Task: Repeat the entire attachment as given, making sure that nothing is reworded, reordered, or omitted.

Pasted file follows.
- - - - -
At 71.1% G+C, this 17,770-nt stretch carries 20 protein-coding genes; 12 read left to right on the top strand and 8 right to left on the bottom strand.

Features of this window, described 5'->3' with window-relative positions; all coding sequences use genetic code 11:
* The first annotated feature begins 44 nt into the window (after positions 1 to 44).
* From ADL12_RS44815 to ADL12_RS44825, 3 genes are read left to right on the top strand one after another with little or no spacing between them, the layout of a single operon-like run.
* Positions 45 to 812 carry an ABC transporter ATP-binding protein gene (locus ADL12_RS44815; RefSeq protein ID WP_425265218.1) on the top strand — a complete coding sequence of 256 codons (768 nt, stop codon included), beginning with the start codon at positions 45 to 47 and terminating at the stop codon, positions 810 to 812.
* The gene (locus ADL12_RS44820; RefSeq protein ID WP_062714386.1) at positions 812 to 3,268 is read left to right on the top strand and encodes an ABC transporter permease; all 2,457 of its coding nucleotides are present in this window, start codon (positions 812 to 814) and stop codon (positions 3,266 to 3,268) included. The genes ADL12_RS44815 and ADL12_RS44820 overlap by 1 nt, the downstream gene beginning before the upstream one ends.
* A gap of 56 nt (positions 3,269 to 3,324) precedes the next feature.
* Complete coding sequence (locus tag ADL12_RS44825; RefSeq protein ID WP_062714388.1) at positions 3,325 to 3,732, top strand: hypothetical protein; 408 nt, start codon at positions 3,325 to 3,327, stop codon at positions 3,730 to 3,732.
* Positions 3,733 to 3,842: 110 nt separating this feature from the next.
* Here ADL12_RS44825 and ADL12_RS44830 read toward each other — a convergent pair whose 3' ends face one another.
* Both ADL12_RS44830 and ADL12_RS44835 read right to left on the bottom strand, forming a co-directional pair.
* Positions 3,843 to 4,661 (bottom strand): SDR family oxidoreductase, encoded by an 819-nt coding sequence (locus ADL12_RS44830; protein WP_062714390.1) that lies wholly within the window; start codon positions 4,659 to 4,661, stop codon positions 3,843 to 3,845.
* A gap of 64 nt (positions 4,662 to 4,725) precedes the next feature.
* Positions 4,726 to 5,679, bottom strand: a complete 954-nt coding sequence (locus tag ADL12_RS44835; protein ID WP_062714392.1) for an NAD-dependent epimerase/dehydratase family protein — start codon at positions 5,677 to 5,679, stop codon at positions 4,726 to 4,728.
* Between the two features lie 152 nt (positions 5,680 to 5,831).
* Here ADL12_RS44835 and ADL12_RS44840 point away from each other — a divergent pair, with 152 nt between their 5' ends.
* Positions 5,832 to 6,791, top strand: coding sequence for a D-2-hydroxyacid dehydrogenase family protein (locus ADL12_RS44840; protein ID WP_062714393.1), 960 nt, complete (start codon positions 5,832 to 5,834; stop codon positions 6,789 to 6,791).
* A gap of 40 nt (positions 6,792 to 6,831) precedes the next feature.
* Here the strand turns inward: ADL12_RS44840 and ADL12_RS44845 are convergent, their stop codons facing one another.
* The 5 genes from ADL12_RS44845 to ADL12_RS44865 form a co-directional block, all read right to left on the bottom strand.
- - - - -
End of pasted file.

At 71.1% G+C, this 17,770-nt stretch carries 20 protein-coding genes; 12 read left to right on the top strand and 8 right to left on the bottom strand.

Features of this window, described 5'->3' with window-relative positions; all coding sequences use genetic code 11:
* The first annotated feature begins 44 nt into the window (after positions 1 to 44).
* From ADL12_RS44815 to ADL12_RS44825, 3 genes are read left to right on the top strand one after another with little or no spacing between them, the layout of a single operon-like run.
* Positions 45 to 812 carry an ABC transporter ATP-binding protein gene (locus ADL12_RS44815; RefSeq protein ID WP_425265218.1) on the top strand — a complete coding sequence of 256 codons (768 nt, stop codon included), beginning with the start codon at positions 45 to 47 and terminating at the stop codon, positions 810 to 812.
* The gene (locus ADL12_RS44820; RefSeq protein ID WP_062714386.1) at positions 812 to 3,268 is read left to right on the top strand and encodes an ABC transporter permease; all 2,457 of its coding nucleotides are present in this window, start codon (positions 812 to 814) and stop codon (positions 3,266 to 3,268) included. The genes ADL12_RS44815 and ADL12_RS44820 overlap by 1 nt, the downstream gene beginning before the upstream one ends.
* A gap of 56 nt (positions 3,269 to 3,324) precedes the next feature.
* Complete coding sequence (locus tag ADL12_RS44825; RefSeq protein ID WP_062714388.1) at positions 3,325 to 3,732, top strand: hypothetical protein; 408 nt, start codon at positions 3,325 to 3,327, stop codon at positions 3,730 to 3,732.
* Positions 3,733 to 3,842: 110 nt separating this feature from the next.
* Here ADL12_RS44825 and ADL12_RS44830 read toward each other — a convergent pair whose 3' ends face one another.
* Both ADL12_RS44830 and ADL12_RS44835 read right to left on the bottom strand, forming a co-directional pair.
* Positions 3,843 to 4,661 (bottom strand): SDR family oxidoreductase, encoded by an 819-nt coding sequence (locus ADL12_RS44830; protein WP_062714390.1) that lies wholly within the window; start codon positions 4,659 to 4,661, stop codon positions 3,843 to 3,845.
* A gap of 64 nt (positions 4,662 to 4,725) precedes the next feature.
* Positions 4,726 to 5,679, bottom strand: a complete 954-nt coding sequence (locus tag ADL12_RS44835; protein ID WP_062714392.1) for an NAD-dependent epimerase/dehydratase family protein — start codon at positions 5,677 to 5,679, stop codon at positions 4,726 to 4,728.
* Between the two features lie 152 nt (positions 5,680 to 5,831).
* Here ADL12_RS44835 and ADL12_RS44840 point away from each other — a divergent pair, with 152 nt between their 5' ends.
* Positions 5,832 to 6,791, top strand: coding sequence for a D-2-hydroxyacid dehydrogenase family protein (locus ADL12_RS44840; protein ID WP_062714393.1), 960 nt, complete (start codon positions 5,832 to 5,834; stop codon positions 6,789 to 6,791).
* A gap of 40 nt (positions 6,792 to 6,831) precedes the next feature.
* Here the strand turns inward: ADL12_RS44840 and ADL12_RS44845 are convergent, their stop codons facing one another.
* The 5 genes from ADL12_RS44845 to ADL12_RS44865 form a co-directional block, all read right to left on the bottom strand.